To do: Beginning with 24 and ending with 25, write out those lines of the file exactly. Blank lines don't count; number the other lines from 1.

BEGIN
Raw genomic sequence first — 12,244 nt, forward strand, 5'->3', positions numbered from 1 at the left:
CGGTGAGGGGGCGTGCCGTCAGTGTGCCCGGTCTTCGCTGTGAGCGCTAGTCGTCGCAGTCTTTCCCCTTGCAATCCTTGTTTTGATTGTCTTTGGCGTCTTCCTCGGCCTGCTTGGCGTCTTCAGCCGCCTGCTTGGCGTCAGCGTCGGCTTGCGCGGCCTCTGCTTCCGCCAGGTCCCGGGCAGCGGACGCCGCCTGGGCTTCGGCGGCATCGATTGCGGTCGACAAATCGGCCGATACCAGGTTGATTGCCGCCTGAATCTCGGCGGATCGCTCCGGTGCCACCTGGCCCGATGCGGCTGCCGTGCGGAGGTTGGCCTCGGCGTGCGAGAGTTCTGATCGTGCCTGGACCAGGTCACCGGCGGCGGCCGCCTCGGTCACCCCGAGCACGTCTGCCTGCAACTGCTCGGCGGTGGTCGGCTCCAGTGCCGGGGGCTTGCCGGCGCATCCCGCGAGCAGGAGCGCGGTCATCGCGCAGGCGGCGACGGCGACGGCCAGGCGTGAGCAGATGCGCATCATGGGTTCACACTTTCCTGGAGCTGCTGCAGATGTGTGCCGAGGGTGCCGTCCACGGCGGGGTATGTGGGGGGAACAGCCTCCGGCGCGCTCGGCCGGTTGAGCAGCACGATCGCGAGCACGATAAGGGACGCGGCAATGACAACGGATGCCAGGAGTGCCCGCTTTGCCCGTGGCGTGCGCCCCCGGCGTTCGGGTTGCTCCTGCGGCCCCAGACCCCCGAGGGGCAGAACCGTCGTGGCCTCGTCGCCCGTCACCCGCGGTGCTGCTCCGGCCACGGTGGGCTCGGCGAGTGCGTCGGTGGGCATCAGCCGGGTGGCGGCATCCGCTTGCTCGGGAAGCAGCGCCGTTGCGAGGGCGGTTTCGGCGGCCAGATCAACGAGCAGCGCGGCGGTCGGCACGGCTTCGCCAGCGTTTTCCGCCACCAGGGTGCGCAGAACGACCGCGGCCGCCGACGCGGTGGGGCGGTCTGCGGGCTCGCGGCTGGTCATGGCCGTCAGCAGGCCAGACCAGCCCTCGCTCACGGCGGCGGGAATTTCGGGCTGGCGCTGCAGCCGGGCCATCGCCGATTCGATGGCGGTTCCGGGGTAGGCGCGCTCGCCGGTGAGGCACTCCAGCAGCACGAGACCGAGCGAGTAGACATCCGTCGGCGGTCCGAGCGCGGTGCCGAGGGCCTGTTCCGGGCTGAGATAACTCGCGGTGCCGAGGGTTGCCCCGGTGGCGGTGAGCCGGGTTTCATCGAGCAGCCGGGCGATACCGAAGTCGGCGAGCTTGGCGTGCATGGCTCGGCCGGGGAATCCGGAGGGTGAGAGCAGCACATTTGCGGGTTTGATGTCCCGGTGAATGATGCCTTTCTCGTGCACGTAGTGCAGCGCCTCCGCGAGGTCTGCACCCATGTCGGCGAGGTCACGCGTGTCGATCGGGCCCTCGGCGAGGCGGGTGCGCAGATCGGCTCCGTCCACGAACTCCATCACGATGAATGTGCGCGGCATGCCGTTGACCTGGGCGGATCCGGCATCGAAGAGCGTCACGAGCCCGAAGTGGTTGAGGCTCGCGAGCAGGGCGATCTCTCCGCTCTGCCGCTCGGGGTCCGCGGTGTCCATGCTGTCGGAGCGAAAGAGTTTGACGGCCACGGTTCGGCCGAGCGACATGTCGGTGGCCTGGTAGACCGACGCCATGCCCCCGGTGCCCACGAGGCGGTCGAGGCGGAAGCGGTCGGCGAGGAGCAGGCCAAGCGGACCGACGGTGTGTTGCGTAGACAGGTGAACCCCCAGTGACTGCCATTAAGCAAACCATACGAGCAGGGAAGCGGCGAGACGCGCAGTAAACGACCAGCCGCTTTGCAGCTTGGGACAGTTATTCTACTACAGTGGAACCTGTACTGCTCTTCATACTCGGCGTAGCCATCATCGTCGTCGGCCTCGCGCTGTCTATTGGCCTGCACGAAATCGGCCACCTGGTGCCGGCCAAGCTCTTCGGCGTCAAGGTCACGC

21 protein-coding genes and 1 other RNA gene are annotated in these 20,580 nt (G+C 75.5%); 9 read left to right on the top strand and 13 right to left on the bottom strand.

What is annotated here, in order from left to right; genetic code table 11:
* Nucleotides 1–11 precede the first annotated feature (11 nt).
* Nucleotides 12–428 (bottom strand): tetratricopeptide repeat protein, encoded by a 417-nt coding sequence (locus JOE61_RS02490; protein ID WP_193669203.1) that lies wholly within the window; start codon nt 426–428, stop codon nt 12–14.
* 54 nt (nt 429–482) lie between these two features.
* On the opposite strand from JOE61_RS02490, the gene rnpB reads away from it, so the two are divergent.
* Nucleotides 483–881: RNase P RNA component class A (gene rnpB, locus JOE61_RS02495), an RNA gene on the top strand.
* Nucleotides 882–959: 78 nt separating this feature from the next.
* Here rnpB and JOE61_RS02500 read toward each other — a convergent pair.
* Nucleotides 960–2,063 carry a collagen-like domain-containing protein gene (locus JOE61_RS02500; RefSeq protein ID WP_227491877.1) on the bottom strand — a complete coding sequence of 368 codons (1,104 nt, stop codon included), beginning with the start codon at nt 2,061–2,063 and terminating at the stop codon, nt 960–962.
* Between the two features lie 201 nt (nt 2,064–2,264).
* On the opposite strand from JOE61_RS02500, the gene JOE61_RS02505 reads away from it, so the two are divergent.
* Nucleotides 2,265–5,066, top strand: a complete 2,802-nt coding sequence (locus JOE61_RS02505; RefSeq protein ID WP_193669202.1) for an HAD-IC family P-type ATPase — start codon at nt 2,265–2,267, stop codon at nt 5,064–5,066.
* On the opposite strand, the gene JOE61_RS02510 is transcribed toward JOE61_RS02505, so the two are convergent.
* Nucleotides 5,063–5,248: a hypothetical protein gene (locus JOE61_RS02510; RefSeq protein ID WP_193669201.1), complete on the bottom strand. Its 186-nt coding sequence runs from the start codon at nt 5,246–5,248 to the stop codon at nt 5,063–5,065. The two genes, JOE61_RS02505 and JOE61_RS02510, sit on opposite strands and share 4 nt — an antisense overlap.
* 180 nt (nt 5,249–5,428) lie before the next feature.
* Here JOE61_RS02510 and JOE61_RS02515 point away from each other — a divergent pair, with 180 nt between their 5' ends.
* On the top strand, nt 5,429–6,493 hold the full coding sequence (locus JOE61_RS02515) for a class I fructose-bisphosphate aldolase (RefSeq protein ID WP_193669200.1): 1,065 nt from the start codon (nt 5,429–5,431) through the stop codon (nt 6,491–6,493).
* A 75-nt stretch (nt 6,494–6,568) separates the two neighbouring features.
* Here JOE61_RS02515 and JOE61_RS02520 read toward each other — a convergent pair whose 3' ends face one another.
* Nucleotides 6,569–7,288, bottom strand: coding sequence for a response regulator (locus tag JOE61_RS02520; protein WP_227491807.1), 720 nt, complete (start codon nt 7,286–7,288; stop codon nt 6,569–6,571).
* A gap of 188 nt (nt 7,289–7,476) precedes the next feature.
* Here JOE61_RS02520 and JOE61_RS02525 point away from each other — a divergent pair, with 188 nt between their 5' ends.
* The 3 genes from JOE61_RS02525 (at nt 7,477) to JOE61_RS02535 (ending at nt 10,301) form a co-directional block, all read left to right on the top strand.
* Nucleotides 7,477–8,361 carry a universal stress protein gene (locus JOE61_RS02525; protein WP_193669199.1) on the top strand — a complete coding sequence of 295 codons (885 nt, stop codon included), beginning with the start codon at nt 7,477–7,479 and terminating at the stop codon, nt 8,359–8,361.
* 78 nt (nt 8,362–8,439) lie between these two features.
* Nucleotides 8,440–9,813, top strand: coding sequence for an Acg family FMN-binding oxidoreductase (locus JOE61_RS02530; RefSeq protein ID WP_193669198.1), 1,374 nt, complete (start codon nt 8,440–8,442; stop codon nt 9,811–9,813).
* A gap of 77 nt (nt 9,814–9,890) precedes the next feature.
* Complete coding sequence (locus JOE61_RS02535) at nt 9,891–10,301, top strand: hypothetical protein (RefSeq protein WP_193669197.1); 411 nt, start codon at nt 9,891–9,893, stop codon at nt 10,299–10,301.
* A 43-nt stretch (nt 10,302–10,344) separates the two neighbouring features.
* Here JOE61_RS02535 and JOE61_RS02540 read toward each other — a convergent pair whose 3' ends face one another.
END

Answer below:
* A gap of 188 nt (nt 7,289–7,476) precedes the next feature.
* Here JOE61_RS02520 and JOE61_RS02525 point away from each other — a divergent pair, with 188 nt between their 5' ends.